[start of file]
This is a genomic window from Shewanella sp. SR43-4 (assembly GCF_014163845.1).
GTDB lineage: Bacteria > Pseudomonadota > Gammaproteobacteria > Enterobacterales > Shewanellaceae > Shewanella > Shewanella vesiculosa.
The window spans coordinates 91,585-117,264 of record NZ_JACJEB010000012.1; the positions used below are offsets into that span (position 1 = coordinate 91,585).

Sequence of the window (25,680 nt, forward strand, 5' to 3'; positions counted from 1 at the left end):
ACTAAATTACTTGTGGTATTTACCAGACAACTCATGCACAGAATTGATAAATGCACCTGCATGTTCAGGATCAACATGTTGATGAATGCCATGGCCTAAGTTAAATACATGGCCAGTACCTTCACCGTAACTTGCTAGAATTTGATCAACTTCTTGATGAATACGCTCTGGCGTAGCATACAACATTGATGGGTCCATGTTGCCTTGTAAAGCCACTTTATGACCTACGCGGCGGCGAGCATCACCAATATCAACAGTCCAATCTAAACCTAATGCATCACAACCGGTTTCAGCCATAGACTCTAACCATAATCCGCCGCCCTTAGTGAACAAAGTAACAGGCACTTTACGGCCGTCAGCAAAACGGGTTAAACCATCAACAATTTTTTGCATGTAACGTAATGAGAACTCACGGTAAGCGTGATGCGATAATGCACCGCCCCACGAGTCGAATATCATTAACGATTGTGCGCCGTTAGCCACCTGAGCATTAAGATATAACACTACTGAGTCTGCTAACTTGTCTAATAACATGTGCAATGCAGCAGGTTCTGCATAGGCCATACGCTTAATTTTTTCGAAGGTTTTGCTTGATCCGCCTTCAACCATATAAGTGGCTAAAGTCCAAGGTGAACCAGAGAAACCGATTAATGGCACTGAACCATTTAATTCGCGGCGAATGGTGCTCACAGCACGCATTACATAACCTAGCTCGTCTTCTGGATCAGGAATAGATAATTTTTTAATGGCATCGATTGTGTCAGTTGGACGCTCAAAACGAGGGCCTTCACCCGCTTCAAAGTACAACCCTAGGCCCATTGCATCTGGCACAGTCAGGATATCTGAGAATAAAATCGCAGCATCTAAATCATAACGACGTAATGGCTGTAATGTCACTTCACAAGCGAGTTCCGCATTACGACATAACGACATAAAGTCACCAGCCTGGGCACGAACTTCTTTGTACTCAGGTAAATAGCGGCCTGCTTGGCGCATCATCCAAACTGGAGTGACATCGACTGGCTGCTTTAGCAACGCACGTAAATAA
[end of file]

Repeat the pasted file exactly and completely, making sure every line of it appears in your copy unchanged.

This is a genomic window from Shewanella sp. SR43-4 (assembly GCF_014163845.1).
GTDB lineage: Bacteria > Pseudomonadota > Gammaproteobacteria > Enterobacterales > Shewanellaceae > Shewanella > Shewanella vesiculosa.
The window spans coordinates 91,585-117,264 of record NZ_JACJEB010000012.1; the positions used below are offsets into that span (position 1 = coordinate 91,585).

Sequence of the window (25,680 nt, forward strand, 5' to 3'; positions counted from 1 at the left end):
ACTAAATTACTTGTGGTATTTACCAGACAACTCATGCACAGAATTGATAAATGCACCTGCATGTTCAGGATCAACATGTTGATGAATGCCATGGCCTAAGTTAAATACATGGCCAGTACCTTCACCGTAACTTGCTAGAATTTGATCAACTTCTTGATGAATACGCTCTGGCGTAGCATACAACATTGATGGGTCCATGTTGCCTTGTAAAGCCACTTTATGACCTACGCGGCGGCGAGCATCACCAATATCAACAGTCCAATCTAAACCTAATGCATCACAACCGGTTTCAGCCATAGACTCTAACCATAATCCGCCGCCCTTAGTGAACAAAGTAACAGGCACTTTACGGCCGTCAGCAAAACGGGTTAAACCATCAACAATTTTTTGCATGTAACGTAATGAGAACTCACGGTAAGCGTGATGCGATAATGCACCGCCCCACGAGTCGAATATCATTAACGATTGTGCGCCGTTAGCCACCTGAGCATTAAGATATAACACTACTGAGTCTGCTAACTTGTCTAATAACATGTGCAATGCAGCAGGTTCTGCATAGGCCATACGCTTAATTTTTTCGAAGGTTTTGCTTGATCCGCCTTCAACCATATAAGTGGCTAAAGTCCAAGGTGAACCAGAGAAACCGATTAATGGCACTGAACCATTTAATTCGCGGCGAATGGTGCTCACAGCACGCATTACATAACCTAGCTCGTCTTCTGGATCAGGAATAGATAATTTTTTAATGGCATCGATTGTGTCAGTTGGACGCTCAAAACGAGGGCCTTCACCCGCTTCAAAGTACAACCCTAGGCCCATTGCATCTGGCACAGTCAGGATATCTGAGAATAAAATCGCAGCATCTAAATCATAACGACGTAATGGCTGTAATGTCACTTCACAAGCGAGTTCCGCATTACGACATAACGACATAAAGTCACCAGCCTGGGCACGAACTTCTTTGTACTCAGGTAAATAGCGGCCTGCTTGGCGCATCATCCAAACTGGAGTGACATCGACTGGCTGCTTTAGCAACGCACGTAAATAA